Job satisfaction among nurses in Botswana
PublisherTaylor & Francis, www.taylorandfrancis.com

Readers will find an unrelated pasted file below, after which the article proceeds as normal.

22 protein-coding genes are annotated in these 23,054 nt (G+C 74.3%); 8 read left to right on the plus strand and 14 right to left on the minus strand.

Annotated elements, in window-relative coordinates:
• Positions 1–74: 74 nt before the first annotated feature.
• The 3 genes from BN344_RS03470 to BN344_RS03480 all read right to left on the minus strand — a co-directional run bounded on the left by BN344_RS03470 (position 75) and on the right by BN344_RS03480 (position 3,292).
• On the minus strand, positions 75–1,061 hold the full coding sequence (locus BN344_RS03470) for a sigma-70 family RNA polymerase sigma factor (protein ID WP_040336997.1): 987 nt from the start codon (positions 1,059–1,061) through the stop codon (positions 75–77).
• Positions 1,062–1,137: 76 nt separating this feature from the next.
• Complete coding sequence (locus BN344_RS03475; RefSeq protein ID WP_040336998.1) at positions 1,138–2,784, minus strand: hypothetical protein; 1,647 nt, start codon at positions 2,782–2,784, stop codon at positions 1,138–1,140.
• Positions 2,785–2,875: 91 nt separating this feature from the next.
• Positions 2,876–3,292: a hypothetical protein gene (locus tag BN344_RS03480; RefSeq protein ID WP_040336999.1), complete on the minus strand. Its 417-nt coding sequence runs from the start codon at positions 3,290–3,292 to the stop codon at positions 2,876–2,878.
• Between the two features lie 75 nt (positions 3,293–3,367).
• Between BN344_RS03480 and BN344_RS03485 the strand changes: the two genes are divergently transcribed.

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In this paper the authors examines the extent of job satisfaction and dissatisfaction in a national sample of 325 nurses working in hospitals, clinics and health posts in Botswana. The analyses explored the effects of background variables, work context variables, resources variables, recognition and support variables, and union membership on job satisfaction. The findings show that nurses were generally not satisfied with their jobs. Twelve of the 31 variables examined were found to be associated with job satisfaction. Age, basic level of education, level of nursing training, level of income, extent of satisfaction with income, type of health facility, adequacy of telecommunication facilities and overall health since posting were found to have strong and positive associations with job satisfaction. Adequacy of equipment, recognition from supervisors, and overall health before posting had moderate and positive effects on job satisfaction. Satisfaction with current workstation had a positive but weak relationship with job satisfaction. No relationship was found between job satisfaction and other work environment variables such as adequacy of transport, opportunity for in-service training and relationships with peers. Similarly, workload was not found to be an important determinant of job satisfaction among nurses, nor were community involvement and membership of nursing organisations.